Please support Mother Jones with a year-end donation. The truth is, we're a long way from our $600,000 goal, and we have to get as close as we can by Tuesday so we don't have to make hard decisions come January. If you value our reporting, please consider pitching in today.
We still need to raise 400,000: Whether you can give $5 or $500, it all matters.
Please support Mother Jones with a year-end donation. We need to raise $600,000, or get as close as we can, by Tuesday so we don't need to make hard decisions come January. Whether you can give $5 or $500, it all makes a difference.
Let our journalists help you make sense of the noise: Subscribe to the Mother Jones Daily newsletter and get a recap of news that matters.
Rock photography is dead. Blame publicists. Blame managers. Blame overzealous, predatory photographers. Blame all the people who made access to musicians near impossible. As the newest book by legendary rock photographer Neal Preston proves, when it comes to the best in music photography, access is everything.
Exhausted and Exhilarated, (Reel Art Press, 2017) is filled with never-before-seen photos of unguarded backstage moments, shots from behind amps on stage and in limos and hotel rooms, of all the biggest musicians of the 1970s and ’80s. Preston captured some of the most notorious rock tours of all time: Led Zeppelin, at their absolute peak; The Who in their full Keith Moon raucousness; Frampton filling enormous stadiums.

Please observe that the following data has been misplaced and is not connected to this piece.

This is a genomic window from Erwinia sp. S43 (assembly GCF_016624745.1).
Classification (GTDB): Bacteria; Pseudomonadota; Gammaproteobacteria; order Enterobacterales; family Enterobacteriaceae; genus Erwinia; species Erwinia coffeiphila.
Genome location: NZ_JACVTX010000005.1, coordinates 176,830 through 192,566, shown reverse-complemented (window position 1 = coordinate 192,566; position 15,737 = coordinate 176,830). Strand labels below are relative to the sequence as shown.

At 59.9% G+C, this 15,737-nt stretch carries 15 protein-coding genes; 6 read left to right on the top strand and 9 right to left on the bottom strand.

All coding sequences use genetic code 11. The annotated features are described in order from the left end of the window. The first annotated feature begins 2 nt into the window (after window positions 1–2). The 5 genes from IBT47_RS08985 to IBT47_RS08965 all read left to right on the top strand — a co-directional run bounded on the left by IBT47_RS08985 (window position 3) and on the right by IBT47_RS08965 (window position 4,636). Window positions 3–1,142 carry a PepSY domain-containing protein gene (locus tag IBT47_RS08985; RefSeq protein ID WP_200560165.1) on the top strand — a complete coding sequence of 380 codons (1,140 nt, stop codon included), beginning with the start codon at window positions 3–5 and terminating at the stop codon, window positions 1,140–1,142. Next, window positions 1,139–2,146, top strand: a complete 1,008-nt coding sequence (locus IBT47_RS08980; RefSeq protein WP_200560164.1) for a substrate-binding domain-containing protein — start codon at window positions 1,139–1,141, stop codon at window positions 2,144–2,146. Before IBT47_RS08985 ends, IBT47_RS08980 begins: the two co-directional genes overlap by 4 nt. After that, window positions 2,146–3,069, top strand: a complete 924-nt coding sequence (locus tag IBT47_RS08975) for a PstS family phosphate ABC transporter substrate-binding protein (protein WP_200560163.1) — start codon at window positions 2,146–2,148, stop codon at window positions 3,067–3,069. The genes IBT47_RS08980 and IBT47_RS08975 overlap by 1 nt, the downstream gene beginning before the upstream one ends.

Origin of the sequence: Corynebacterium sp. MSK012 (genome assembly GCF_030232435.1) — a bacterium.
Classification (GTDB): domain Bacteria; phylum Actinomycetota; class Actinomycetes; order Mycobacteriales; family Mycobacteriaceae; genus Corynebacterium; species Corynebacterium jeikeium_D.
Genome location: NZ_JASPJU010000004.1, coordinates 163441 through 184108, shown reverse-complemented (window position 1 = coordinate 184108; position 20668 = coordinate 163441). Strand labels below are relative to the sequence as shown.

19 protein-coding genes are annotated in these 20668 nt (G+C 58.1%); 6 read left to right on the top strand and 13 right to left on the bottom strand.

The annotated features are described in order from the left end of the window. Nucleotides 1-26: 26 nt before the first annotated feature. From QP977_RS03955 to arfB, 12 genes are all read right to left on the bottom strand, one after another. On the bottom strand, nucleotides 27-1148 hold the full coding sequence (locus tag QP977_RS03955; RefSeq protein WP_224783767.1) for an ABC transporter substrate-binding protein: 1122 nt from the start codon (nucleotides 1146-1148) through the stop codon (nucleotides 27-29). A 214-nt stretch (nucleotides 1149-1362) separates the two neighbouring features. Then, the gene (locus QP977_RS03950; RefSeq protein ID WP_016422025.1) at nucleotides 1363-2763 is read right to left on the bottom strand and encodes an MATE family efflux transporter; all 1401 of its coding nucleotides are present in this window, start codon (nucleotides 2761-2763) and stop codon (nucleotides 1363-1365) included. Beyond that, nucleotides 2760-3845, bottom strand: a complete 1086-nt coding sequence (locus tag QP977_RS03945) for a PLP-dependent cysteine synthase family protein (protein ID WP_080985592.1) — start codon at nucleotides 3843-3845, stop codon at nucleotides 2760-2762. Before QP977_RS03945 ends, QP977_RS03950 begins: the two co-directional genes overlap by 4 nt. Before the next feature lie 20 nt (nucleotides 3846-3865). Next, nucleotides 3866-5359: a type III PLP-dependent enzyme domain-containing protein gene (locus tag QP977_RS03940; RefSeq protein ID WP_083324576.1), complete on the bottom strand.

Photos like these just don’t happen much anymore, at least not without clearance from a phalanx of publicists and managers and lawyers and only after signing away all rights to the photos. Not that Preston didn’t have to get through Led Zeppelin’s notoriously gruff manager Peter Grant before getting the greenlight to shoot them, but the photos in his book have a loose familiarity about them that feels absent from a lot of music photography today.
Preston didn’t just focus on the candid backstage moments. Those just happen to be among my favorites. His live shots are on fire, putting you right there, front and center, or often right on stage with the musician. You can feel the sweat. And he captures excellent pensive moments in the studio, like Bruce Springsteen standing as if he’s studying the microphone before him.
Preston, now 65 and living in Los Angeles, earned his reputation by being a well-rounded photographer, able to bring out the best—or at least capture something real—in the musicians he photographed. The portraits convey a connection that can be hard to coax out of famous people who are so used to being documented.
The list of bands covered in the book is far too long to even dip into. Basically, if they were popular between the very late ’60s into the early ’90s, they’re likely in here. Sprinkled throughout, Preston shares vignettes and bits of wisdom about touring as a rock photographer, including this vital ego-checking nugget: “You are not a member of the band.” He goes on, “Almost all musicians, (other than the obvious key ones) are expendable and photographers are no different.” It’s as much fun reading as it is flipping through this heavy 336-page volume.